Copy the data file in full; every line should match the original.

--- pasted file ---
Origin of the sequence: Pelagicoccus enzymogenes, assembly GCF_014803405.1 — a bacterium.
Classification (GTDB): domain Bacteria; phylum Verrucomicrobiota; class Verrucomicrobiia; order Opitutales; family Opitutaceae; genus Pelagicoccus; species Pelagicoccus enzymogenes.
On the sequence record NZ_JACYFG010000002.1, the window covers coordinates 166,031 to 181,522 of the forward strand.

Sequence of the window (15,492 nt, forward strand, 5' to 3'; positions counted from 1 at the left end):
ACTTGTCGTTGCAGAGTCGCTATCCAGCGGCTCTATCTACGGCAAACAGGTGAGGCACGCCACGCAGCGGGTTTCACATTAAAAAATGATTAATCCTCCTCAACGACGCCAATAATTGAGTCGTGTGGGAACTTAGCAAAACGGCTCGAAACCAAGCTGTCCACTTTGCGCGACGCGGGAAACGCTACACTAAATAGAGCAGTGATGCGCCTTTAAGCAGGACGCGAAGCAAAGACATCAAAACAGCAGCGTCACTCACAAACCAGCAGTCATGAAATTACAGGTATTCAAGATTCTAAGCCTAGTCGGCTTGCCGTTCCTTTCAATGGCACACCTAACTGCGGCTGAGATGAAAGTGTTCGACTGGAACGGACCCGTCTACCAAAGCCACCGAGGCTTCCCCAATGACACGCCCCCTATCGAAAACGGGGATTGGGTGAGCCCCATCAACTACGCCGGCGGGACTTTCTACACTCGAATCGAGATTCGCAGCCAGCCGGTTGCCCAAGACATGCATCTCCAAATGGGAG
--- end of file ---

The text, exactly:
Origin of the sequence: Pelagicoccus enzymogenes, assembly GCF_014803405.1 — a bacterium.
Classification (GTDB): domain Bacteria; phylum Verrucomicrobiota; class Verrucomicrobiia; order Opitutales; family Opitutaceae; genus Pelagicoccus; species Pelagicoccus enzymogenes.
On the sequence record NZ_JACYFG010000002.1, the window covers coordinates 166,031 to 181,522 of the forward strand.

Sequence of the window (15,492 nt, forward strand, 5' to 3'; positions counted from 1 at the left end):
ACTTGTCGTTGCAGAGTCGCTATCCAGCGGCTCTATCTACGGCAAACAGGTGAGGCACGCCACGCAGCGGGTTTCACATTAAAAAATGATTAATCCTCCTCAACGACGCCAATAATTGAGTCGTGTGGGAACTTAGCAAAACGGCTCGAAACCAAGCTGTCCACTTTGCGCGACGCGGGAAACGCTACACTAAATAGAGCAGTGATGCGCCTTTAAGCAGGACGCGAAGCAAAGACATCAAAACAGCAGCGTCACTCACAAACCAGCAGTCATGAAATTACAGGTATTCAAGATTCTAAGCCTAGTCGGCTTGCCGTTCCTTTCAATGGCACACCTAACTGCGGCTGAGATGAAAGTGTTCGACTGGAACGGACCCGTCTACCAAAGCCACCGAGGCTTCCCCAATGACACGCCCCCTATCGAAAACGGGGATTGGGTGAGCCCCATCAACTACGCCGGCGGGACTTTCTACACTCGAATCGAGATTCGCAGCCAGCCGGTTGCCCAAGACATGCATCTCCAAATGGGAG